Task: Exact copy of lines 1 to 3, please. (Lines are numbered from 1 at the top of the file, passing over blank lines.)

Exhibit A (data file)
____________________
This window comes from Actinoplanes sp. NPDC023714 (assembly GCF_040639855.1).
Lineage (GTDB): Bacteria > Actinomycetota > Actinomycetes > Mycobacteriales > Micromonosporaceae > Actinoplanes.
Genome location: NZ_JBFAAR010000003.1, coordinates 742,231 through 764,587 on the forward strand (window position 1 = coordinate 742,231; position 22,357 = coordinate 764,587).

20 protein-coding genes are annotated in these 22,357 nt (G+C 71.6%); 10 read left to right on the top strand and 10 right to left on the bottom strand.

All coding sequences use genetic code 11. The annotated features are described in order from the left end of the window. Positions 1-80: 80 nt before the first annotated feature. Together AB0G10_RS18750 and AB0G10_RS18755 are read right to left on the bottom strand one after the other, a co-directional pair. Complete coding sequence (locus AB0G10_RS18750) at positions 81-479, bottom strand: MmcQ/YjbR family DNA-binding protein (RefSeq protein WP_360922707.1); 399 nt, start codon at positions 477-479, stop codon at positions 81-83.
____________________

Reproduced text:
This window comes from Actinoplanes sp. NPDC023714 (assembly GCF_040639855.1).
Lineage (GTDB): Bacteria > Actinomycetota > Actinomycetes > Mycobacteriales > Micromonosporaceae > Actinoplanes.
Genome location: NZ_JBFAAR010000003.1, coordinates 742,231 through 764,587 on the forward strand (window position 1 = coordinate 742,231; position 22,357 = coordinate 764,587).